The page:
Tapeworms and Flukes
Phylum Plathelminthes includes also the tapeworms and flukes, parasites that can cause serious and sometimes fatal diseases among the higher animals. Members of both of these parasitic classes have a tough outer layer of the body that is resistant to digestive fluids and, usually, suckers or hooks on the anterior ends by which they fasten to their victims. The flukes feed through the oral sucker, but the tapeworms, which have no mouth but have digestive cavities, merely hang on and absorb food molecules. Tapeworms are found in intestines of many vertebrates, including man, and may grow as long as 15 to 20 feet. They cause illness not only by encroaching on the supply but also by producing wastes and by obstructing the intestinal tract. The most common human tapeworm, the beef tapeworm, infects people who eat undercooked flesh of cattle that have eaten fodder contaminated by these parasites.
A human life cycle includes all stages of life from the birth of parents to the birth of their children. The cycle is also known as a generation. Many parasites have complex life cycles. This parasitic invertebrate is a flatworm that infects both humans and pigs. The life cycle begins when people eat infected and improperly cooked pork. The tapeworms develop, reach adulthood, and lay eggs in the human intestine. The fertilized eggs are then released with human wastes. The fertilized eggs develop into larvae inside the pig. Larvae are an immature stage of tapeworms. If a human eats the infected pork the cycle is repeated. Human diseases can be controlled. Parasitic invertebrates have caused much human suffering and death around the world. Understanding the life cycles of parasites has helped to control the diseases that they cause.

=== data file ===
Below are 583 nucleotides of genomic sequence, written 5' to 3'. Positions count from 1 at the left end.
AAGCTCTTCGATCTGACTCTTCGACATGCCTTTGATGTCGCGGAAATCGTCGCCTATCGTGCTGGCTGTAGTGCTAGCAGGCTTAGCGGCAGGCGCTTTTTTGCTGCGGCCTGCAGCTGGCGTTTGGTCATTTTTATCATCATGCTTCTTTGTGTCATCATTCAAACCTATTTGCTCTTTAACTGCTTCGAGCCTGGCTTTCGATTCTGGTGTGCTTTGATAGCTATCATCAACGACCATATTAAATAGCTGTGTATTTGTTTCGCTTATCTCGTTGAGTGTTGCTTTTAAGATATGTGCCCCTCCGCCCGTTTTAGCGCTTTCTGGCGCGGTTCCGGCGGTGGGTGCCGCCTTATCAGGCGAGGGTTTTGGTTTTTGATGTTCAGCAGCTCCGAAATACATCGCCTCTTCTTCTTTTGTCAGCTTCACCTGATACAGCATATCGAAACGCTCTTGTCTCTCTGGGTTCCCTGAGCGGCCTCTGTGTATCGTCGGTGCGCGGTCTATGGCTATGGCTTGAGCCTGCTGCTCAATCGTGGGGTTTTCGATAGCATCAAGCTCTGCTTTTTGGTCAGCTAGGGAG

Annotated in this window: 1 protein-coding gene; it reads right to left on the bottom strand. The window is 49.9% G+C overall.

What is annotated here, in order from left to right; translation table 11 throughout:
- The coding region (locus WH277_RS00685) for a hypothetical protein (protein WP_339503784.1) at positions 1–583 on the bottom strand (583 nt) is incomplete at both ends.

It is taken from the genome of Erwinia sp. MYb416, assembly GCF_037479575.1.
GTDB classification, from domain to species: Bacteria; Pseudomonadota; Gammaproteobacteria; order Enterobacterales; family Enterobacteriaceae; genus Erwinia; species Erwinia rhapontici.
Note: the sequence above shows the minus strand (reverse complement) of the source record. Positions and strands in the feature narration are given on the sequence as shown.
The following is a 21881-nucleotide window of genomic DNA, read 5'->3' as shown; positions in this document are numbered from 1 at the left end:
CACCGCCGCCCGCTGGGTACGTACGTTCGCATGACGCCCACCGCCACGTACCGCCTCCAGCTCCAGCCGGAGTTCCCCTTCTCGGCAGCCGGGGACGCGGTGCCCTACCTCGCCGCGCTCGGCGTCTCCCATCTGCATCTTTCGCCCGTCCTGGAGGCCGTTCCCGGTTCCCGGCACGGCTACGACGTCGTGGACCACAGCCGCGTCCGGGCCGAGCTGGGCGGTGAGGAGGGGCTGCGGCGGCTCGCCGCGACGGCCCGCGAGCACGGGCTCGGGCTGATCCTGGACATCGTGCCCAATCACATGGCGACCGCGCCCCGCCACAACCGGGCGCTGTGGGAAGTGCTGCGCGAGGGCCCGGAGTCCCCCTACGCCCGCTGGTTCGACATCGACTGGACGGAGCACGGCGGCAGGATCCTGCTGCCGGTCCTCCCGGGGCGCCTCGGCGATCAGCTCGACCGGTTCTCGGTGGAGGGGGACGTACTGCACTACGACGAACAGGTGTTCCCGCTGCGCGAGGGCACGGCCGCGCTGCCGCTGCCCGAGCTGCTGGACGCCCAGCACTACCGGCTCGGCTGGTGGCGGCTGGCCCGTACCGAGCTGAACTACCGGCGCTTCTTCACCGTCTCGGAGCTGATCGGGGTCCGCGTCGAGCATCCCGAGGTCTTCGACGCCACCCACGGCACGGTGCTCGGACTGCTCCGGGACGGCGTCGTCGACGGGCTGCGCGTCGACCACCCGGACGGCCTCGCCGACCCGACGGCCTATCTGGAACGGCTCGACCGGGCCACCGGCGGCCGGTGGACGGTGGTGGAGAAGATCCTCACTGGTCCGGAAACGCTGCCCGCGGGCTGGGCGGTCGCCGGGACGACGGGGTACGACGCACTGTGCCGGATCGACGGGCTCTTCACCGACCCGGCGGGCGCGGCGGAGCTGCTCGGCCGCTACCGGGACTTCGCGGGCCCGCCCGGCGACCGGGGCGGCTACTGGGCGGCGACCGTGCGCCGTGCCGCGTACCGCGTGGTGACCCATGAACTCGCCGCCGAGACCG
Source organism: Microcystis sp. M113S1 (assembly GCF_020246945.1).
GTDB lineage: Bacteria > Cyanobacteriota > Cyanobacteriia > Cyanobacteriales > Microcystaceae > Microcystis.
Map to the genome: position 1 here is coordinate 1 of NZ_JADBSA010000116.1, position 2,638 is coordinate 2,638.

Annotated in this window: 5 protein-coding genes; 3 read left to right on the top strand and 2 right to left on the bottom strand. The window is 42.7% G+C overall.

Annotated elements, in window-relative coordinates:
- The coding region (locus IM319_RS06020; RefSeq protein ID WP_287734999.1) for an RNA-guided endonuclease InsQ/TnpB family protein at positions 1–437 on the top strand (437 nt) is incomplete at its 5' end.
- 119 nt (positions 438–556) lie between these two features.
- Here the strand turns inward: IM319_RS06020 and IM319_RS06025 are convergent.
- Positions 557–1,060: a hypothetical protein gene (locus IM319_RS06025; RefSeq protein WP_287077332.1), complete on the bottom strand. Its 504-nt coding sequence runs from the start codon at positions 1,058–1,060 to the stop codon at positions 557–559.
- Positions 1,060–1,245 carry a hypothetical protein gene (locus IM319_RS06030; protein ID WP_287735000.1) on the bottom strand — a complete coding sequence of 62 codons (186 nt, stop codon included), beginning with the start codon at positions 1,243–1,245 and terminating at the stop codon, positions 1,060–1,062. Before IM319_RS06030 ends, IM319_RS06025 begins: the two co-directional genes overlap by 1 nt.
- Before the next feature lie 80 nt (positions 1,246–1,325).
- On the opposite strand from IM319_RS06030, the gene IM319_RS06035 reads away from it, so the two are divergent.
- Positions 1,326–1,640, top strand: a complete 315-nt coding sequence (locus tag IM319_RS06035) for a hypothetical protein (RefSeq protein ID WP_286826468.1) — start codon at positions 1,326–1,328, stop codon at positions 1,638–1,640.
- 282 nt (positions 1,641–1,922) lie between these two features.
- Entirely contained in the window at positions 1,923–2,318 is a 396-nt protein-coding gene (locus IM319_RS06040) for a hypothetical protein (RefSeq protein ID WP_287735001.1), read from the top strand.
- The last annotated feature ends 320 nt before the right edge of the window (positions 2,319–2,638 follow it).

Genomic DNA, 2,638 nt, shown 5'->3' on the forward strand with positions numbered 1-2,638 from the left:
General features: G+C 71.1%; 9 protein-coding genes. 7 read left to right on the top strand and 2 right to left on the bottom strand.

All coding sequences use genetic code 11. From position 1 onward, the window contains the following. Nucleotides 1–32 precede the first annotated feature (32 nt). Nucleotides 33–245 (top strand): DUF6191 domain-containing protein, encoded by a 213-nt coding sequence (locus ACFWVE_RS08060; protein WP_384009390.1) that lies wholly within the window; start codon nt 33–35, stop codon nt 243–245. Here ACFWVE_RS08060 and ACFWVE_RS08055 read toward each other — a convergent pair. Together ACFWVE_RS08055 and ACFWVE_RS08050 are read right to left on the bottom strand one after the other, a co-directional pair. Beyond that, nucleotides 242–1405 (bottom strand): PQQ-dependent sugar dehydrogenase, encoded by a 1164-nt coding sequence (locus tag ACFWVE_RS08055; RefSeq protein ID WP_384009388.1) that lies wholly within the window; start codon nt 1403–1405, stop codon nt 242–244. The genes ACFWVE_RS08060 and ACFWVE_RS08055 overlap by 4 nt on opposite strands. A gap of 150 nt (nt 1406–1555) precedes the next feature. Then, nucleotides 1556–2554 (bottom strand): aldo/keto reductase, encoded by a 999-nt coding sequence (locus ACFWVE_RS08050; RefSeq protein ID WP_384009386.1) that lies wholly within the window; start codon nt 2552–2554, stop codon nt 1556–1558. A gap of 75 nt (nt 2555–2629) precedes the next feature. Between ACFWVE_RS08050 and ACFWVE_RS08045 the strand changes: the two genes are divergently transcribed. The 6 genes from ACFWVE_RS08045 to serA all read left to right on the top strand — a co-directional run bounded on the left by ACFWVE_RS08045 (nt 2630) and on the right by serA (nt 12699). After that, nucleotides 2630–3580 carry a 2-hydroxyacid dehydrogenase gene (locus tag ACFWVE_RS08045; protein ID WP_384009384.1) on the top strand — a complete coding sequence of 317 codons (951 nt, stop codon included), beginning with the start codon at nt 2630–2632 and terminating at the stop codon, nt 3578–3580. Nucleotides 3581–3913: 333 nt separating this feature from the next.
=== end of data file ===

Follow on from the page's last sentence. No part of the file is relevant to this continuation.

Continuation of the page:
You can be sure you never get a pork tapeworm by making certain that you don’t eat undercooked pork. Other ways to control pork tapeworms include disposing of human sewage carefully, inspecting meat, feeding hogs properly and treating people who already have tapeworms. Some parasitic invertebrate enters body when it burrows through the skin of the human foot. The life cycle can be broken by wearing shoes and by making sure human wastes don’t get in the soil.
Flukes belong to the class Trematoda. Flukes are parasites and are a serious health hazard in many areas of the world. Many kinds of flukes cause serious and even fatal diseases. Many flukes for years have a single host. Mature flukes have no cilia. Instead their skin is covered with a thick protective coating called cuticle, which prevents the host from digesting them. Flukes have a complex life cycle often involving two or more hosts. For example, the liver fluke spends the most of its life in the digestive tract of a sheep or other vertebrate. There are fluke lays of eggs, many of which are carried out of a sheep’s body in its feces, or solid wastes.
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